"Obviously I condemn the attacks unconditionally and completely. That is my very clear and absolute conviction," said Ahmed, who is appealing an Italian court ruling that convicted him of belonging to a terrorist organisation last year.
"Thanks to God I am a Muslim but I practice my religion in a normal way, not an extremist way," said Ahmed, dressed in jeans and a white jacket and speaking through a translator.
The Spanish state prosecutor has charged Ahmed with inciting people to carry out the Madrid bombings - which he denies - and asked for him to be sentenced to more than 38,000 years in jail. The maximum anybody can serve in Spain is 40 years.
Seven lead defendants face possible jail terms of 30 years for each of the killings and 18 years apiece for 1,820 attempted murders in what prosecutors say was an al-Qaeda-inspired attack.
|"Obviously I condemn the attacks unconditionally and completely. That is my very clear and absolute conviction"|
Rabei Osman Sayed Ahmed
Ahmed, who earlier refused to answer questions from prosecutors, is one of four men the state attorney says heeded a call by al-Qaeda leader Osama bin Laden in 2003 for people to attack countries that backed the US-led war in Iraq.
All the defendants have pleaded not guilty.
Other suspects include Moroccans Jamal Zougam and Abdelmajid Bouchar, both accused of planting bombs.
Spaniard Emilio Trashorras, a former miner, is accused of supplying dynamite, and Youssef Belhadj is suspected of making key decisions about the attack, such as the date and of giving last-minute instructions.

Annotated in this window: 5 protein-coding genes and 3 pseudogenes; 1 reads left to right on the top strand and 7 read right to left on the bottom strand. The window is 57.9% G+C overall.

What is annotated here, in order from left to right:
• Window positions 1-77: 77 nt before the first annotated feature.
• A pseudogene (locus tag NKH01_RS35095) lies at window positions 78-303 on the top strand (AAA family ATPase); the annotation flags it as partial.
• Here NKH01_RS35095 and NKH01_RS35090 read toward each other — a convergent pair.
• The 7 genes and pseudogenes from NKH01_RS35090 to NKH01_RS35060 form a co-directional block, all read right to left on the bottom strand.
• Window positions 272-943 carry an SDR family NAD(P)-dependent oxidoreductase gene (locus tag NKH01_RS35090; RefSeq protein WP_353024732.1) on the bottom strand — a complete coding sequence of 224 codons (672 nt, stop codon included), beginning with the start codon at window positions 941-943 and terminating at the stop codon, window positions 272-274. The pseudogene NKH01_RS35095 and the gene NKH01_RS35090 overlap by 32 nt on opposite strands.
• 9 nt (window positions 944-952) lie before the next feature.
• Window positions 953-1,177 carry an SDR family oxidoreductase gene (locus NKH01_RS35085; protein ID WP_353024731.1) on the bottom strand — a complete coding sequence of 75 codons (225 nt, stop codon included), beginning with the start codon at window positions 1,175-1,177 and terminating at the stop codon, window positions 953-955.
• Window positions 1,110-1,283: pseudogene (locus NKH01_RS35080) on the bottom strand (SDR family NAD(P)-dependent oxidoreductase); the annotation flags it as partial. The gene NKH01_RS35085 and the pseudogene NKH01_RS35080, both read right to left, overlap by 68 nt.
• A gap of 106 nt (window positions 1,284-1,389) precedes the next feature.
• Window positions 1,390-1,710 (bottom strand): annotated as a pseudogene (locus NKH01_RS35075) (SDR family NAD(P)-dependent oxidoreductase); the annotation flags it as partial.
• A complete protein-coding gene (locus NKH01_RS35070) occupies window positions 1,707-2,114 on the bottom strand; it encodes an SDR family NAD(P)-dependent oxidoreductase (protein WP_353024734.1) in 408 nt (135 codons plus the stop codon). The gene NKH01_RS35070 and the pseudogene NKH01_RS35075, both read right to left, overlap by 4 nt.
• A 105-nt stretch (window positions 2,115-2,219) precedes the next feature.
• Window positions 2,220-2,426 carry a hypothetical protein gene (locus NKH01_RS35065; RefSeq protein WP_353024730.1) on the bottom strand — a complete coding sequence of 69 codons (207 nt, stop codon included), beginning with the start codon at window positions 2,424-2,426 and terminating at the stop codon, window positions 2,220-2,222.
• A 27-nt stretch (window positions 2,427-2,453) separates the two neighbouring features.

The attack, in which 10 backpack bombs exploded and ripped through four packed commuter trains, has been called Spain's most traumatic event since the 1930s civil war.
Security was extremely tight for the trial, with police on horseback patrolling outside the court on the city's outskirts, and bomb-sniffing dogs searching for explosives.
Testimony was expected to last for more than five months, and a verdict is expected in late October.
The trial marks the culmination of a lengthy investigation, which concluded that the attack was carried out by a homegrown cell of extremists angry over the then-conservative Spanish government's support for the Iraq war and its troop presence in Afghanistan.
The group was inspired by al-Qaeda, but had no direct links to it, nor did it receive financing from Osama bin Laden's organisation, Spanish investigators say.
That government initially blamed Basque separatists, and continued to do so even as evidence emerged to the contrary. This led to charges of a cover up, and in elections three days after the attack Socialists were voted into power. They quickly brought Spain's troops home from Iraq.
Spain has since raised its three-stage alert level to the middle rung as a precautionary measure.